Six of Heidi Mattingly Foster‘s children will be home tonight, a judge has ruled.
Third District Juvenile Judge Elizabeth Lindsley’s Tuesday ruling reunites Mattingly Foster with her children by polygamist John Daniel Kingston after an 18-month child welfare case. The six children, ages 3 to 13, have been in foster care since October. Three other children live with their mother and two have declared they do not wish to return home.
“The children will be returned to their mother this evening,” Lindsley said, as Mattingly Foster’s mother wept openly.
“I am so looking forward to being able to go to sleep and know they are in their beds and they are safe,” Mattingly Foster said after the hearing.
The courtroom was packed with Mattingly Foster’s supporters, family members and her therapist, as well as state attorneys and the guardian ad litem, who have argued that the children and their mother had been subjected to abuse by their father, and that their mother failed to protect the children.
“There has been a lot of emphasis on getting Heidi Mattingly Foster to say in court she is a victim of domestic violence and has abused her children,” Lindsley said. “While she doesn’t use those words, she has acknowledged her part in getting her children placed in custody.”
The judge found, however, that Mattingly Foster had substantially complied with the orders of the court, and that her therapist had testified she has learned many new skills and made actual changes to make herself a better parent.
Kingston remains under court orders barring him from having contact with the children and Mattingly Foster. Lindsley told Mattingly Foster that Division of Child and Family Services caseworkers must be able to contact her at any time and to make unannounced visits to her home.
Lindsley also said she did not want to hear from DCFS that things weren’t going “perfectly.”
“There isn’t a perfect family out there. My family isn’t perfect. There isn’t a perfect family in this courtroom,” she said.
Guardian ad Litem Kristin Brewer, who has backed a state motion to terminate the couple’s parental rights, asked the judge to hold off on sending the children home while she pursued an appeal. Lindsley refused. The case began in February 2004 after the two oldest daughters got their ears pierced without their parent’s permission and in violation of a family prohibition on body piercing. The family is part of the secretive, polygamist Kingston clan, which oversees multimillion-dollar business operations throughout Utah and which is accused by critics of such things as marrying under-age girls to older men.
Those girls were initially placed in the protective custody of an uncle and his then-girlfriend, as the case began unfolding in court. Third District Juvenile Judge Andrew Valdez found, based on girls’ testimony about living conditions and physical discipline, that Kingston had abused and neglected his children and Mattingly Foster failed to protect them.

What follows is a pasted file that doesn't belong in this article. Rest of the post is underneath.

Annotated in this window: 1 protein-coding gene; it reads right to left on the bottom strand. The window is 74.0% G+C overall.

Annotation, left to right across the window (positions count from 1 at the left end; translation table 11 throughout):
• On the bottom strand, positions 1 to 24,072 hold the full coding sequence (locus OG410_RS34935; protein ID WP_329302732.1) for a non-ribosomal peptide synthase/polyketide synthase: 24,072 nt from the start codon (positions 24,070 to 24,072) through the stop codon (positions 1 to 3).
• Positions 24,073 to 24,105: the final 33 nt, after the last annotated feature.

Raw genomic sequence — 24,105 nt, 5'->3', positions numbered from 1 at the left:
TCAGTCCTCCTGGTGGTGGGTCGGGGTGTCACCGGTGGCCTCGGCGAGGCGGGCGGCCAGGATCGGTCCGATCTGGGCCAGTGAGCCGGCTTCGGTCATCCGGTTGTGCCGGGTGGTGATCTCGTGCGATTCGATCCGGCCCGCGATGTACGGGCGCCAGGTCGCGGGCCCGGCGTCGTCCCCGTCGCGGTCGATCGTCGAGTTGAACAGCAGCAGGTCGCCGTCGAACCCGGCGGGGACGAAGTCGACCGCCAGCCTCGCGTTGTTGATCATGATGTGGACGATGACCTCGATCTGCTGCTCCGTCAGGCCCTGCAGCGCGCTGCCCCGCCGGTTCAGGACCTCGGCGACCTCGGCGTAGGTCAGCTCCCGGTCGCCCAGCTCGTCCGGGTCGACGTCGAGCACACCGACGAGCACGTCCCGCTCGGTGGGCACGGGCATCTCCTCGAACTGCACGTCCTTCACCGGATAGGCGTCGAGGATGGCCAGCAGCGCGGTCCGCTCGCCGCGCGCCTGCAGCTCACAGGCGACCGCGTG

Months later, again relying on the younger girl’s testimony, Valdez found that Mattingly Foster herself had been physically abusive toward her children. By then, he had already separated her from the children and also ordered that she have no contact with her her family and church.
But the judge held out hope that Mattingly Foster, with the right intervention, might be molded into a better woman who was able to look after her children’s needs and her own. He rejected the state’s position that reunification of the family should be stopped, and order the state to provide more therapy and parenting help for Mattingly Foster. He also approved a plan that separated Mattingly Foster from her family, friends and church; she complied.
In April, persuaded that the the 33-year-old mother had made progress toward that end, Valdez ordered that the children gradually be returned home to her and set a review hearing for June 28.
The state balked at the order. And in late June, the attorney general’s office called into question Valdez’ impartiality given charges pending against his son for scuffling with Kingston supporters at the courthouse. He stepped down, as did the next judge, who had previously prosecuted Kingston’s brother.
Lindsley then took over the case and in mid-July listened as state attorneys argued that Mattingly Foster had yet to denounce Kingston or admit her own shortcomings as a parent. Given that, Asst. Attorney General Carolyn Nichols said, “the children aren’t safe with her.”
In court, Mattingly Foster stopped short of admitting specific incidents of physical abuse but said there were events in the past she regretted and that she expected to be a better parent in the future. Her attorney, Gary Bell, argued she deserved a chance to prove herself.
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